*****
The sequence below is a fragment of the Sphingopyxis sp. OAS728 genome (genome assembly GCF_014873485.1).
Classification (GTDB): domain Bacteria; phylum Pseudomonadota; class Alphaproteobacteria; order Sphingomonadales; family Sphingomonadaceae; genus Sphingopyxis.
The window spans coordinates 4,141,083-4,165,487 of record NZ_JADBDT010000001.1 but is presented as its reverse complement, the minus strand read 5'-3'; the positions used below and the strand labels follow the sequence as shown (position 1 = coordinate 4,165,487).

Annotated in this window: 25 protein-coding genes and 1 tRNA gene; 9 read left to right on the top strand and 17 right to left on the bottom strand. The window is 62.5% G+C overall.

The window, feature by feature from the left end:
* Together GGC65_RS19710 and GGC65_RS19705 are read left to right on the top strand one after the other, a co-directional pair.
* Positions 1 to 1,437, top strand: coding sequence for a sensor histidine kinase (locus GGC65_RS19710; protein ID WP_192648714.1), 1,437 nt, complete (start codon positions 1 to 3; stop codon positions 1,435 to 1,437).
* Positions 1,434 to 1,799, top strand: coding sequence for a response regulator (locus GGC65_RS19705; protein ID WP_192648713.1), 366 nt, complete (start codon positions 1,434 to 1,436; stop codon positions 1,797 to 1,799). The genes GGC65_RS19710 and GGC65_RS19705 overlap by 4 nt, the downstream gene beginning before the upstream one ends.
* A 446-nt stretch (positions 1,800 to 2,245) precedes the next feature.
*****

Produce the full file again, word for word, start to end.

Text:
The sequence below is a fragment of the Sphingopyxis sp. OAS728 genome (genome assembly GCF_014873485.1).
Classification (GTDB): domain Bacteria; phylum Pseudomonadota; class Alphaproteobacteria; order Sphingomonadales; family Sphingomonadaceae; genus Sphingopyxis.
The window spans coordinates 4,141,083-4,165,487 of record NZ_JADBDT010000001.1 but is presented as its reverse complement, the minus strand read 5'-3'; the positions used below and the strand labels follow the sequence as shown (position 1 = coordinate 4,165,487).

Annotated in this window: 25 protein-coding genes and 1 tRNA gene; 9 read left to right on the top strand and 17 right to left on the bottom strand. The window is 62.5% G+C overall.

The window, feature by feature from the left end:
* Together GGC65_RS19710 and GGC65_RS19705 are read left to right on the top strand one after the other, a co-directional pair.
* Positions 1 to 1,437, top strand: coding sequence for a sensor histidine kinase (locus GGC65_RS19710; protein ID WP_192648714.1), 1,437 nt, complete (start codon positions 1 to 3; stop codon positions 1,435 to 1,437).
* Positions 1,434 to 1,799, top strand: coding sequence for a response regulator (locus GGC65_RS19705; protein ID WP_192648713.1), 366 nt, complete (start codon positions 1,434 to 1,436; stop codon positions 1,797 to 1,799). The genes GGC65_RS19710 and GGC65_RS19705 overlap by 4 nt, the downstream gene beginning before the upstream one ends.
* A 446-nt stretch (positions 1,800 to 2,245) precedes the next feature.